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Mercury Essays Mahler’s Ninth


With impressively studied intent, the Mercury Orchestra under Channing Yu’s direction  delivered consistently intense and warm sound in a deeply focused, well-sustained maximum effort over 90 minutes of immense technical difficulty at Sanders Theater on Saturday.

Mahler’s Ninth and last completed symphony is also his most conflicted. A continuous battleground of emotions, and a Wirrsal of technique at the very height of the composer’s powers, it’s brilliant and fascinating, but no one would call it lovely. And yet despite significant weaknesses, it is an extraordinary and constant astonishment. “The first movement is the most wonderful thing that Mahler has written,” wrote Alban Berg in an undated letter to his wife. “It is the expression of an enormous love for this earth, the longing to live on earth in peace, to be absorbed into the very depths of nature — until death comes, as it inevitably must come.” Mahler’s last symphony, like his first, is anchored in D major overall, with significant echoes from the first to the last.

The first and longest movement (lasting half an hour) is a drastic accumulation in a loose sonata-rondo form, with cyclic motives that reappear in later movements. Many writers have explored the rhythmic doom-motive, beginning in the bass in the first measures, but the harmonic motive of I-V-flat VI is important throughout the entire work; so is the association of D major and B-flat major structural between First and Second Themes. Mahler’s melodic counterpoint is virtuosic to the point of incredulity; it is everywhere, furious and complex and often screamingly dissonant — m. 174, no. 9, is amusingly marked “Mit Wut [raging]. Allegro risoluto. (Nicht zu schnell.)” — yet it is always absolutely clear and note-for-note precise, the utter opposite of the messy and fussy textures characteristic of Richard Strauss. The overall orchestral dimension is huge, but the strings generally carry the main expressive burden, as they do in the fourth movement, from beginning to end.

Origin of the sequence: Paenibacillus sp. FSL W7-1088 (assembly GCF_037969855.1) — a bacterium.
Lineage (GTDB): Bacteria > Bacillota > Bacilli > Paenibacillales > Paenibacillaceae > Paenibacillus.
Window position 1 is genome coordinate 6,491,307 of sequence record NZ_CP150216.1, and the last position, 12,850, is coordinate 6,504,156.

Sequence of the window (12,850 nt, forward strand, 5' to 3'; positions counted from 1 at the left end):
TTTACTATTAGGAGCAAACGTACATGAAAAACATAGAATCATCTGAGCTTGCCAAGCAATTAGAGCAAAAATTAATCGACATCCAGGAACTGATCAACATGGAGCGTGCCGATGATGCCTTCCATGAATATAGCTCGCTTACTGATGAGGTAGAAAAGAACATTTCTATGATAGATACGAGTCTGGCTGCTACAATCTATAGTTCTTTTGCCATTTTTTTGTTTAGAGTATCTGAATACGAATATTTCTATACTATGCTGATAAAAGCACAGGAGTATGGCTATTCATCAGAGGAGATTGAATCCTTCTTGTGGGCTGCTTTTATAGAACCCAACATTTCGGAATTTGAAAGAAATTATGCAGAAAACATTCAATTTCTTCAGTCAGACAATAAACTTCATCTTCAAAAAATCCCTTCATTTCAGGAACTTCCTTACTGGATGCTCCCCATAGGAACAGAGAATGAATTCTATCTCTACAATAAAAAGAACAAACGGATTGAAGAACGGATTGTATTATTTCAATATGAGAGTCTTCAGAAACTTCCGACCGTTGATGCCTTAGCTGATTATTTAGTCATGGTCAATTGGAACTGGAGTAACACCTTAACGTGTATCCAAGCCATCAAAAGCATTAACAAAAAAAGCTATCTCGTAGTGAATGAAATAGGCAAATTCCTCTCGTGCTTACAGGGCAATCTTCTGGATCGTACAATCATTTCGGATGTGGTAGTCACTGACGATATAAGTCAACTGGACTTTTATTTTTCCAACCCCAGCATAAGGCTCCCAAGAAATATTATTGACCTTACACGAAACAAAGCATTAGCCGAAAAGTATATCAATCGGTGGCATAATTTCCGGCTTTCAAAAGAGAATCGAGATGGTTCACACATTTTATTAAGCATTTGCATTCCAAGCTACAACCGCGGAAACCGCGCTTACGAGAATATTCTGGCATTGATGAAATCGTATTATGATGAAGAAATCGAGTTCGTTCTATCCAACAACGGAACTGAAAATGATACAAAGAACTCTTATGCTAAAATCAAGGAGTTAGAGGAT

The easygoing (gemächlich) but pointedly clownish Ländler second movement is marked “Rather clumsy and very coarse.” Four clarinets, like a street organ, are answered by three horns, all with mordents and trills, before a main melody starts in Violins II (seated on the right in this performance), marked “Ponderously. Like fiddles.” A tempo secondo moves abruptly from C major to E major after beginning with the cyclic I-V-flat VI. This movement is in a small-rondo form (a-b-a’-b’-a), basically C major but ranging over an arcade of keys. There are a few echoes of the Ländler in the First Symphony, as well.

It was good to take a short breath-break here in the performance, enough of a pause for retuning, and then to jump unhesitatingly into the third movement: Rondo. Burleske, which is marked “Allegro assai. Sehr trotzig.” The dictionary gives “defiant” for the German adjective, but I’d also hear it as “spiteful.” This angry music begins and ends in A minor ― compare the C major / A minor pairing in these two middle movements with the similar pairing of keys in the outer movements of Das Lied von der Erde, which immediately preceded this symphony in composition. Once again, the cyclic I-V- VI harmony is notable in several repetitions, and the tonality goes everywhere; it was funny to see a seven-flat key signature (A-flat minor) appearing in the middle of the movement for just eighteen bars of wild ff counterpoint, and then vanish just as quickly, returning to A minor. The b’ section of this rondo is suddenly pianissimo in D major and high-registered, with a screech for unison clarinets that morphs into a main motive for the Adagio fourth movement following.

Emotionally, this Adagio is supposed to be a summarizing poem of peace, like the sixth movement of the Third Symphony. For that very reason, it has always seemed to me like a letdown – as though Mahler had tried to access the heavens before. The tonal distortion begins with the wildly unrelated key of D-flat major, but contrapuntal ulceration is apparent in the third bar, as though the favored harmonic pattern I-V-flat VI miscarried even before it became necessary:

The turn motive deriving from the previous movement’s screech is already familiar in the empyrean slow movement of Mahler’s Fourth Symphony; in the Ninth’s Adagio it stabilizes the lyrical progress. Drama is already overspent, and we really need it no more, not for 24 minutes. But there’s no doubt that the tempering of passions succeeds. And this orchestra played it, especially at the end when only the strings survive, with surpassing beauty.

Mark DeVoto, musicologist and composer, is an expert on the music of Alban Berg, Debussy, and other early 20th-century composers. A graduate of Harvard College (1961) and Princeton (Ph.D., 1967), he has published on many music subjects, and edited the revised fourth (1978) and fifth (1987) editions of Harmony by his teacher Walter Piston.

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